The February 8 issue of [Insurance Compliance Insight (ICI)] had a very informative piece entitled Best Practice Tip: Use FINRA Regulatory Notice as Guidance for Insurer Social Media Policies.
Just last year I attended an insurance compliance conference and in a regulator session that was not on this topic but had an open Q & A session, I asked a state regulator what his state was doing about social media. He gave me a line describing what he thinks of Twitter that got a lot of laughs and was very funny, but revealing in that it made clear that his department had not seriously addressed these issues. FINRA is taking a different approach and ICI suggests that companies would be wise to look to FINRA’s Notices when they draft their own social media policies and procedures.
As a blogger, one of the areas discussed in the ICI piece that is of particular interest to me relates to blogs and is the distinctions between static content blogs as advertising and those which are interactive, which are called an interactive communication forum. In the latter situation, prior approval is not required from FINRA, but if it appears that the firm as somehow endorsed or approved the content, then the comments could be considered to be endorsed or approved by the firm. Most of my posts here could be viewed as static, in that comments are not often submitted (though they are welcome!) but it is also potentially interactive in that the comment facility does exist and is sometimes used, (though most often comments are sent to me privately via e-mail). So how does that fit?
My understanding is that since this blog is not used to engage in real-time, interactive communication, it would be considered static content. However, under the FINRA Notices, I would still be concerned about the possibility that the comments that are made could somehow be attributed to me or be viewed as being approved by me. FINRA looks at whether there is a disclaimer saying that third party posts don’t reflect the views of the firm and have not been reviewed for completeness or accuracy.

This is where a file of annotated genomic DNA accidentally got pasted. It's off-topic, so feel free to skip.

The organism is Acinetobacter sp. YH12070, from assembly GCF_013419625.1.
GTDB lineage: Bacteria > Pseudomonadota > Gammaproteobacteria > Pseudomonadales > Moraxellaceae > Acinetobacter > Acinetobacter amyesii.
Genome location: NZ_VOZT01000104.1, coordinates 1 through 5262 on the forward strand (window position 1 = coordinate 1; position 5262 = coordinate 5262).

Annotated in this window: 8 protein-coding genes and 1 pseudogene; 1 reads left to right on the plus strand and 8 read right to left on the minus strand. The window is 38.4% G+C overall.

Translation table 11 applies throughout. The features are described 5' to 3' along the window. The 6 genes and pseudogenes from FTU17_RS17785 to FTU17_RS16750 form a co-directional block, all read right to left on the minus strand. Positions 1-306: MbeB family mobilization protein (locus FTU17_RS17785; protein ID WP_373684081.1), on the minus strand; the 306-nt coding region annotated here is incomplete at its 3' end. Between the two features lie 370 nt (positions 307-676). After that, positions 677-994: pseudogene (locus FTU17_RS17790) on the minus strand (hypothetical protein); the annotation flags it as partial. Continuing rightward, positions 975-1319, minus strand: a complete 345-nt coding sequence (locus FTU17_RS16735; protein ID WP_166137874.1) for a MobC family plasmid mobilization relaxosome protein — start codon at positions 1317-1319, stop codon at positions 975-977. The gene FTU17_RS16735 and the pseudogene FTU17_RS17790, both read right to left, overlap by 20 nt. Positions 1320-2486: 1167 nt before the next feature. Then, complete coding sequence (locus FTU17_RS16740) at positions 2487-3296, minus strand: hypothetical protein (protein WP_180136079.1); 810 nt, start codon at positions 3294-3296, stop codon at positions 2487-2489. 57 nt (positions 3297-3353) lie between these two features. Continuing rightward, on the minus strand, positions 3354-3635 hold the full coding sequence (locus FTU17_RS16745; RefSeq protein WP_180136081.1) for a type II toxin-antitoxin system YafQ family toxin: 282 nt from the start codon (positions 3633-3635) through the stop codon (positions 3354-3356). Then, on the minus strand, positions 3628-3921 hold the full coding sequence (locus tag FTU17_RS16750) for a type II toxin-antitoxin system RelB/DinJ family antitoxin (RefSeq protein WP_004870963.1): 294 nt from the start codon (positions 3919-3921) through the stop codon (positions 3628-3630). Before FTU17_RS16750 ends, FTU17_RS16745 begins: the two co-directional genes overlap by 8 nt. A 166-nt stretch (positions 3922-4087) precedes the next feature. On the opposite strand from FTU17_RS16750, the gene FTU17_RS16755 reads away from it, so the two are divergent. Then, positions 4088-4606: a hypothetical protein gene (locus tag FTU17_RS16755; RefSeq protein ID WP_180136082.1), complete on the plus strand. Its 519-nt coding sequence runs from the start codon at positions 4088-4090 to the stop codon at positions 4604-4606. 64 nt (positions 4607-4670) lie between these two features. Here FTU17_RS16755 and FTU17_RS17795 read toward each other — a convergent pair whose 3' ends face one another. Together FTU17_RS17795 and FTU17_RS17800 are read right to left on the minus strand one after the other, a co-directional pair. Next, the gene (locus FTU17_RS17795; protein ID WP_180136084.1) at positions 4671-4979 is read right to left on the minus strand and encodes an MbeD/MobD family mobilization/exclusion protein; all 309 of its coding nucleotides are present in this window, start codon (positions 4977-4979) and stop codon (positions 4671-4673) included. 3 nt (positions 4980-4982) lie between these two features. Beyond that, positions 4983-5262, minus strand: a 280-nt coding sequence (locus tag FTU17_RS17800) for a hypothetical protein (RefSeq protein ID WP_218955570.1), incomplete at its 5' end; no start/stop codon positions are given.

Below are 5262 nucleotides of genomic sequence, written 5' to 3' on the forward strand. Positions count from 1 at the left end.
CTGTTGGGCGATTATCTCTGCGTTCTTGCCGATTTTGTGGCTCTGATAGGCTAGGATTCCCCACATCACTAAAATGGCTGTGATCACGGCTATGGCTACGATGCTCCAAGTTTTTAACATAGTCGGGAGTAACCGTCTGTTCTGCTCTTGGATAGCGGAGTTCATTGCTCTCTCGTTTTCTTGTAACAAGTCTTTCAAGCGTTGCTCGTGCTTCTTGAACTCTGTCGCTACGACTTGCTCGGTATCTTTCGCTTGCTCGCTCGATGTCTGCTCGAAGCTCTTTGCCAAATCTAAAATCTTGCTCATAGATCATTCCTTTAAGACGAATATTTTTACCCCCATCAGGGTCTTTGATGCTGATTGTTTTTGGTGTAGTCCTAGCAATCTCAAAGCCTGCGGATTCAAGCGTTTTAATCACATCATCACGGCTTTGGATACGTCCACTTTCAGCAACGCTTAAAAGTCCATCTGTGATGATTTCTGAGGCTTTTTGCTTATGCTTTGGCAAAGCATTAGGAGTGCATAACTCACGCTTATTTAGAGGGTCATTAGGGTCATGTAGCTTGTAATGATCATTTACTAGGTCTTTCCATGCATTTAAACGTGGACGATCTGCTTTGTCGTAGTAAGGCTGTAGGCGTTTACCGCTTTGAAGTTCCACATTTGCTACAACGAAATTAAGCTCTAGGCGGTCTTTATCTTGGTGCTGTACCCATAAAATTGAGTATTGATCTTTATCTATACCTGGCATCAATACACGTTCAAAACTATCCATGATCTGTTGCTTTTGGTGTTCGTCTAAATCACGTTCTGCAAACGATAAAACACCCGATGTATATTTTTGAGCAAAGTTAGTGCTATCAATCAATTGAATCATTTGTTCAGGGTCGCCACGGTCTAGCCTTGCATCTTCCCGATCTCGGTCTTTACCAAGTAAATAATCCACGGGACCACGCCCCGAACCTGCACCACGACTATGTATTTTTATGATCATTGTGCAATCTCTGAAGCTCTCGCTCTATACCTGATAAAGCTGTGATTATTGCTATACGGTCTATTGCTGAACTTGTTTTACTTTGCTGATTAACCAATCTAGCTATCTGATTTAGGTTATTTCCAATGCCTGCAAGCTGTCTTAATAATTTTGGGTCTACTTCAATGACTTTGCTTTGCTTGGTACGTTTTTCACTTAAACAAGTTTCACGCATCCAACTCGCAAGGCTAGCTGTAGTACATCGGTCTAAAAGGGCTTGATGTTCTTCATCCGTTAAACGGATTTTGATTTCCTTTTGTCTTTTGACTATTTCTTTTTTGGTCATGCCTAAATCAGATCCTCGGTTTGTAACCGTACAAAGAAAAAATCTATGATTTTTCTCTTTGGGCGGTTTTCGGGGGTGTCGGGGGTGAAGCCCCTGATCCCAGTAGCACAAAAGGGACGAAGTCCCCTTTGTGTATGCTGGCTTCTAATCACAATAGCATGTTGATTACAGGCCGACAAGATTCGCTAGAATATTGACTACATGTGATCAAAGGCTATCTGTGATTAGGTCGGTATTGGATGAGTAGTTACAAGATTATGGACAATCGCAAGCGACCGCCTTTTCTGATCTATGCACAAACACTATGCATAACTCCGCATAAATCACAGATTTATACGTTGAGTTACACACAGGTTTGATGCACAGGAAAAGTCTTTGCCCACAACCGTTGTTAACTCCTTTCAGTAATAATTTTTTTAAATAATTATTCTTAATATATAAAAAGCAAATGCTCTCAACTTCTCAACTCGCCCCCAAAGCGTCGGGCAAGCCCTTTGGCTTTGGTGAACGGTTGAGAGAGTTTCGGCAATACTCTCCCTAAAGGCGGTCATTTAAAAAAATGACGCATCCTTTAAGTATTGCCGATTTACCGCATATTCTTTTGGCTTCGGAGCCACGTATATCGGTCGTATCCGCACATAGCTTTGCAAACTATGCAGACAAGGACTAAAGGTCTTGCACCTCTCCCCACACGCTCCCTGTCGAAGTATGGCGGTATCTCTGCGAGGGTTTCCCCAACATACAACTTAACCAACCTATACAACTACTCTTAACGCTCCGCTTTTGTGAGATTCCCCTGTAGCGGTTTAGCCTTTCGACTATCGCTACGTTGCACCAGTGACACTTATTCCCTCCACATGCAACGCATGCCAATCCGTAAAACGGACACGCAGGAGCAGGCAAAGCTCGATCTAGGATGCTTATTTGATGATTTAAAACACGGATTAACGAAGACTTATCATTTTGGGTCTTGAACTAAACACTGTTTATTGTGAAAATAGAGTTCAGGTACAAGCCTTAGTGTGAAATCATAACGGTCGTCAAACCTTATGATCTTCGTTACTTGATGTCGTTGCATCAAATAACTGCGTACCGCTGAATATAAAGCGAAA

Clearly, it would seem such a disclaimer is a best practice. Though mine is not a firm regulated by FINRA, that type of disclaimer is going on the To Do list!
The Insurance Compliance Insight article makes several other “Best Practices” recommendations that make good sense for all of us who use social media in business. These include:
- Establishing appropriate usage guidelines for customers and other third parties that are permitted to post on firm-sponsored Web sites;
- Establishing processes for screening third-party content based on the expected usage and frequency of third party posts; and
- Disclosing firm policies regarding its responsibility for third-party posts.
My guess is that the regulator who made the Twitter comment just a few short months ago would not do so today. Social media can’t be laughed at or ignored. It is just too big. We all need to be looking at it and these best practices make sense for today’s social media. Keeping up with the new developments is what will be the challenge for regulators as well as companies… Wouldn’t it be nice if we could just make fun of Twitter?